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Achievement of Brain Training Course for the Elderly | OMICS International | Abstract
ISSN: 2380-5439

Journal of Health Education Research & Development
Open Access

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Research Article

Achievement of Brain Training Course for the Elderly

Kazue Sawami1*, Mitsuo Kimura1, Himeyo Nakagawa1, Tetsuro Kitamura1 and Chizuko Suishu1

1Faculty of Nursing, Nara Medical University, Kashihara, Nara, Japan

2Shubun University, Ichinomiya, Aichi, Japan

*Corresponding Author:
Kazue Sawami
Faculty of Nursing, Nara Medical University
Kashihara, Nara, Japan
Tel: +81744223051
E-mail: [email protected]

Received Date: April 06, 2017 Accepted Date: May 12, 2017 Published Date: May 15, 2017

Citation: Sawami K, Kimura M, Nakagawa H, Kitamura T, Suishu C (2017) Achievement of Brain Training Course for the Elderly. J Health Educ Res Dev 5: 216. doi: 10.4172/2380-5439.1000216

Copyright: © 2017 Sawami K, et al. This is an open-access article distributed under the terms of the Creative Commons Attribution License, which permits unrestricted use, distribution, and reproduction in any medium, provided the original author and source are credited.


Introduction: The first objective of this research was to verification to the effectiveness for combining brain training with rhythmic exercises for three-month brain training. In order to further prevent motoric cognitive risk syndrome (MCR), we gave instructions to continue exercise. In order to evaluate motoric ability, we carried out the two-step test. Confirmation of the benefits of this intervention in motoric ability and the extent of the correlation between body composition and cognitive function was the second objective of this research.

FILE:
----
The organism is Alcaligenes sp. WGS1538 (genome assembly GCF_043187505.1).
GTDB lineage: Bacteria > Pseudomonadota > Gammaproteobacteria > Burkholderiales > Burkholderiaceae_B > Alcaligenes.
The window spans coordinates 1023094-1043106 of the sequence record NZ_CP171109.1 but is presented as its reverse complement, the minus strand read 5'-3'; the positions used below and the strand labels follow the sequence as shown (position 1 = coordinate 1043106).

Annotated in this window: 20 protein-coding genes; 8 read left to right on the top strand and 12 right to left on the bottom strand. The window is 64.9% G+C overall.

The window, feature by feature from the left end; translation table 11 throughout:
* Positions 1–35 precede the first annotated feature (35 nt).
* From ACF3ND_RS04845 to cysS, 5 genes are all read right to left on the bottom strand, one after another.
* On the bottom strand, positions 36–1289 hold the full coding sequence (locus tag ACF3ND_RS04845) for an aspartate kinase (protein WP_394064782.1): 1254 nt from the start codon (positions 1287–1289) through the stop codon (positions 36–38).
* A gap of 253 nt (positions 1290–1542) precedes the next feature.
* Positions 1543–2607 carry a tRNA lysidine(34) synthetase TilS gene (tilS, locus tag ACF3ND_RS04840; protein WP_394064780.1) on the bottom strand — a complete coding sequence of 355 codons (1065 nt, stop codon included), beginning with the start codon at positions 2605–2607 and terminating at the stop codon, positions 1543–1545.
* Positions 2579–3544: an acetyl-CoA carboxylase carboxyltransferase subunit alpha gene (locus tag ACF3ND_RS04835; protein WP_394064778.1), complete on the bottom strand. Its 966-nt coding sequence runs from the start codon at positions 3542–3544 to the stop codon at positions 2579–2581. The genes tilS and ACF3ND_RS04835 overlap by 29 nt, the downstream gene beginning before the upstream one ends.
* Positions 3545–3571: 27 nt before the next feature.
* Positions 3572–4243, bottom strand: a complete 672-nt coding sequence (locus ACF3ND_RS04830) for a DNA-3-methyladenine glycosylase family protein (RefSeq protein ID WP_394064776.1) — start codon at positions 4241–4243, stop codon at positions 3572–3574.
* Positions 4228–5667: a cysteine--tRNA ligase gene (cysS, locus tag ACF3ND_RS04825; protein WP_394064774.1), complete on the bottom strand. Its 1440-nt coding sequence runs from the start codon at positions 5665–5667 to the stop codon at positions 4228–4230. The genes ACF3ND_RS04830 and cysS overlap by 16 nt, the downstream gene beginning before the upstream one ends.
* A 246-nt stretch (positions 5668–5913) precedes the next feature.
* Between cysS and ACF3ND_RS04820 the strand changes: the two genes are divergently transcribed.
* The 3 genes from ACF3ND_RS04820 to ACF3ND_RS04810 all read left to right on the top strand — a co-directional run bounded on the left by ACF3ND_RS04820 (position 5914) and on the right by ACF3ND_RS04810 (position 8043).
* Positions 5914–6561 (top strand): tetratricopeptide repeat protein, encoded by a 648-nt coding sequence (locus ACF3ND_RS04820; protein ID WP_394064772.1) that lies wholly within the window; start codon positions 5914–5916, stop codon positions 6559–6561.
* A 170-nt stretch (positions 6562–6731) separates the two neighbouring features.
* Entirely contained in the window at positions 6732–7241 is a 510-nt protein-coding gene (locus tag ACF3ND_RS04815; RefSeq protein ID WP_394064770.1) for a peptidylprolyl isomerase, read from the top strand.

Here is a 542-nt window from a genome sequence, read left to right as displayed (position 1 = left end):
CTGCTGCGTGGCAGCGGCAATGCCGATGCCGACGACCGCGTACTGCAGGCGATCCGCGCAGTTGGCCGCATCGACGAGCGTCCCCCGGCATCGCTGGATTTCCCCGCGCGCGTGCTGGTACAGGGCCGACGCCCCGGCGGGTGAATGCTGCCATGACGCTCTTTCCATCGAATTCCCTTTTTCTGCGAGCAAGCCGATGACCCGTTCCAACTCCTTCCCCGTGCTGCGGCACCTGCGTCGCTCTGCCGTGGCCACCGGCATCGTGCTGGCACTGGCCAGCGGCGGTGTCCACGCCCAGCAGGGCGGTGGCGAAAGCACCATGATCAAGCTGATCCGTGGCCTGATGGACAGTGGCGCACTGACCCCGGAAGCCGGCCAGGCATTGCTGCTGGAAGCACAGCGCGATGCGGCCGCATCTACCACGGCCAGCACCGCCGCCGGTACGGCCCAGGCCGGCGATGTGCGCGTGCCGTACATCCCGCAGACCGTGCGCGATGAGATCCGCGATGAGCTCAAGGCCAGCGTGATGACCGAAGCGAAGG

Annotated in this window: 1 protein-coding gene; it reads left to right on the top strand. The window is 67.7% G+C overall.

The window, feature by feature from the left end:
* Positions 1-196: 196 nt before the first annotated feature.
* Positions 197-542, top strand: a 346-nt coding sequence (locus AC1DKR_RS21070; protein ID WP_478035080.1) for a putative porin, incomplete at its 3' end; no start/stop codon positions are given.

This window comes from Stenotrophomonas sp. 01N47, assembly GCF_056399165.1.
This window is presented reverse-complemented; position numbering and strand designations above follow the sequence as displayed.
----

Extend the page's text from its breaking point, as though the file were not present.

Methods: A screening test for mild cognitive impairment: Montreal Cognitive Assessment (MoCA test), measurement of body composition by an inner scan monitor, and motoric ability were performed by measuring two-step test. For statistical evaluation of scores before and after each cognitive test intervention, t tests were used. To test for relationships between the score of cognitive test and measured value of body composition and two-step test, Pearson ‘s correlation coefficient was used.

Results: Significant improvements in cognitive function were detected after intervention, with the strongest correlating variable with the cognitive function and body composition comparisons being blood vessel age. Furthermore, there was a correlation between two-step test and cognitive function, with those subjects with high motoric ability having high cognitive function.

Conclusion: Interventions that combine rhythmic exercises and brain training are effective in preventing dementia. Correlations were detected between cognitive function and vascular age, and motoric’s ability. Therefore, in order to maintain the cognitive function, it is necessary to improve the dietary life as a means of improving vascular age and perform activities to provide maintenance and improvement of motoric’s ability.